If you are connected to a Davidson gmxx tout in that way where is your credibility in crying ‘naked short’ agaiin now ? The float and outstanding of gmxx shares in hindsight make plain it WAS NOT ‘NAKED SHORTING’AS YOU CLAIMED AT THE TIME BUT INSIDER,DEATH SPIRAL,DUMPING THAT CRASHED GMXX,RIGHT ?

    Comment by Tony Ryals -

  69. james, James, James,

    I see your ability to connect is poor.

    1. Amazon over the past 3 years has NOTHING to do with their first 7 years of negative financials. Had they merely closed up and died as you say all these others should, where would their “view” and advancement into the e-commerce future be?

    2. Airlines. I guess by your analogy, these companies should merely declare bankruptcy, let the naked shorters have their ill-gotten profits on counterfeiting and start over. Airlines fundamentals say that they are a poor business model in a global economy that needs their services. If every poor business model shut it’s doors — what do we have?

    3. Only because you seem obsessed to bring up Jag Media. Valentine tried to sell $10 Million of it’s stock to teh FBI when their was less than $10 Mln in market cap. How? Jag had a streaming video concept back when the concept was not being used and would have grown tremendously in the Brokerage Community. They were defrauded from the right to create that business by Valentine and only because they chose to fight back are they remaining in business today. I guess a coward like you would turn tail and run from the ones that stole your business.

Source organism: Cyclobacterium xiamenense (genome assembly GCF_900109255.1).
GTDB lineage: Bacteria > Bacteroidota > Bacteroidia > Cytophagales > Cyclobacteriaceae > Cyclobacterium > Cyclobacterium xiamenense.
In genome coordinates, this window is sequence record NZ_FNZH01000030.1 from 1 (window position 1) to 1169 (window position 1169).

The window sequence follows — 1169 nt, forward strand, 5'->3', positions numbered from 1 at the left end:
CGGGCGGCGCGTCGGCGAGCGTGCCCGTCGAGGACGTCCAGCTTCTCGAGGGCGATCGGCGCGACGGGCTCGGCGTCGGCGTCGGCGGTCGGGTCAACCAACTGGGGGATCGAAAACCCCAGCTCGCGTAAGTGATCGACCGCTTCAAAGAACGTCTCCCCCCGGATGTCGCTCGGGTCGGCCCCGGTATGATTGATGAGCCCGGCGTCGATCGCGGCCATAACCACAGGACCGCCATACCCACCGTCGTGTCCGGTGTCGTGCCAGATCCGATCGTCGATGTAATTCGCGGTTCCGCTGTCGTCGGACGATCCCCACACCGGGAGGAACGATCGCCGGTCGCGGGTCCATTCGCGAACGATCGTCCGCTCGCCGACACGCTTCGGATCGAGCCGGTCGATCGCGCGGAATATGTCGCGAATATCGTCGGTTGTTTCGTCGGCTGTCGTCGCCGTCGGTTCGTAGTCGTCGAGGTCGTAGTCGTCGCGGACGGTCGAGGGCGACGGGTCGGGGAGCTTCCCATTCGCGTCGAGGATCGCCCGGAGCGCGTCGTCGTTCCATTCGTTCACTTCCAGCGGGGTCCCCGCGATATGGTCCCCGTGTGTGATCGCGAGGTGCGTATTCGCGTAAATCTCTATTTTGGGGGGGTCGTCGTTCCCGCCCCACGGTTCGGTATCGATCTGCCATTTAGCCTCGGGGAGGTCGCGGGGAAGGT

4. Finally, Technology Development. You have no clue. Sedona Corp was naked shorted, lost considerable contracts, barely survives yet companies like Fiserv see their values. Eagletech, don’t talk about today, what was their technology before Organized crime manipulated their business into destruction? Hundreds of companies fight to survive as they fight to bring new technologies and developments to market. When manipulated they fight through the chaff of idiots like you and corruption on Wall Street.

    Naked shorting is illegal. Clean up naked shorting and those who deserve top die will do so on MERITS not fraud and manipulation.

    So James what are you so afraid of? Without the fraud and manipulation you can’t make a buck? Try to do it with honor and integrity for a change.


    Comment by Dave Patch -